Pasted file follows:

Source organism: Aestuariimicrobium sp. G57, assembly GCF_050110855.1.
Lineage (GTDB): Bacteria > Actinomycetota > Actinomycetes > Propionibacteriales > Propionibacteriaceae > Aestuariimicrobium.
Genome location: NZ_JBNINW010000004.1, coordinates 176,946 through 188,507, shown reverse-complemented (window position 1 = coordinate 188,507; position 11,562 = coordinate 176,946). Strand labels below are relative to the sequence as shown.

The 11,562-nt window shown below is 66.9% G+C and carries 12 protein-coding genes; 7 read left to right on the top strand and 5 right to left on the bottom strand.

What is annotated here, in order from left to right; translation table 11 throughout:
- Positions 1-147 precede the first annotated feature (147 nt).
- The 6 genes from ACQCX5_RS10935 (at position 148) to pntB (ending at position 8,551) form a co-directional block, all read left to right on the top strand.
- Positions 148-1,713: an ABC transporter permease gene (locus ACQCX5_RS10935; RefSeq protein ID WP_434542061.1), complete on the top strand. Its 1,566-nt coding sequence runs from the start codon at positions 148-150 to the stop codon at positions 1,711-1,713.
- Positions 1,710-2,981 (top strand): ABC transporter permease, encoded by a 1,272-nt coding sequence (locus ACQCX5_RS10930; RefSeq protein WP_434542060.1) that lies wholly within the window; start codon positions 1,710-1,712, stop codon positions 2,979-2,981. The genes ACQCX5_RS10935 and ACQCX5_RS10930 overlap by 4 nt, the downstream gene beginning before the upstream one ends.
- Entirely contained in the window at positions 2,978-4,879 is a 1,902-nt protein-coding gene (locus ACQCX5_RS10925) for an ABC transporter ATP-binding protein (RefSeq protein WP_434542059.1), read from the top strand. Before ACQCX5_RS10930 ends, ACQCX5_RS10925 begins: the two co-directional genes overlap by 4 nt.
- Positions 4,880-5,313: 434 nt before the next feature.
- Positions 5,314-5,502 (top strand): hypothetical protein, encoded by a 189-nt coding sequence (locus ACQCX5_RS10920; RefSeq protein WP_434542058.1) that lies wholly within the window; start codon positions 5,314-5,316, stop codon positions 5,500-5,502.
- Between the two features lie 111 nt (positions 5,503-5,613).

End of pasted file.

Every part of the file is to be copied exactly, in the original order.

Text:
Source organism: Aestuariimicrobium sp. G57, assembly GCF_050110855.1.
Lineage (GTDB): Bacteria > Actinomycetota > Actinomycetes > Propionibacteriales > Propionibacteriaceae > Aestuariimicrobium.
Genome location: NZ_JBNINW010000004.1, coordinates 176,946 through 188,507, shown reverse-complemented (window position 1 = coordinate 188,507; position 11,562 = coordinate 176,946). Strand labels below are relative to the sequence as shown.

The 11,562-nt window shown below is 66.9% G+C and carries 12 protein-coding genes; 7 read left to right on the top strand and 5 right to left on the bottom strand.

What is annotated here, in order from left to right; translation table 11 throughout:
- Positions 1-147 precede the first annotated feature (147 nt).
- The 6 genes from ACQCX5_RS10935 (at position 148) to pntB (ending at position 8,551) form a co-directional block, all read left to right on the top strand.
- Positions 148-1,713: an ABC transporter permease gene (locus ACQCX5_RS10935; RefSeq protein ID WP_434542061.1), complete on the top strand. Its 1,566-nt coding sequence runs from the start codon at positions 148-150 to the stop codon at positions 1,711-1,713.
- Positions 1,710-2,981 (top strand): ABC transporter permease, encoded by a 1,272-nt coding sequence (locus ACQCX5_RS10930; RefSeq protein WP_434542060.1) that lies wholly within the window; start codon positions 1,710-1,712, stop codon positions 2,979-2,981. The genes ACQCX5_RS10935 and ACQCX5_RS10930 overlap by 4 nt, the downstream gene beginning before the upstream one ends.
- Entirely contained in the window at positions 2,978-4,879 is a 1,902-nt protein-coding gene (locus ACQCX5_RS10925) for an ABC transporter ATP-binding protein (RefSeq protein WP_434542059.1), read from the top strand. Before ACQCX5_RS10930 ends, ACQCX5_RS10925 begins: the two co-directional genes overlap by 4 nt.
- Positions 4,880-5,313: 434 nt before the next feature.
- Positions 5,314-5,502 (top strand): hypothetical protein, encoded by a 189-nt coding sequence (locus ACQCX5_RS10920; RefSeq protein WP_434542058.1) that lies wholly within the window; start codon positions 5,314-5,316, stop codon positions 5,500-5,502.
- Between the two features lie 111 nt (positions 5,503-5,613).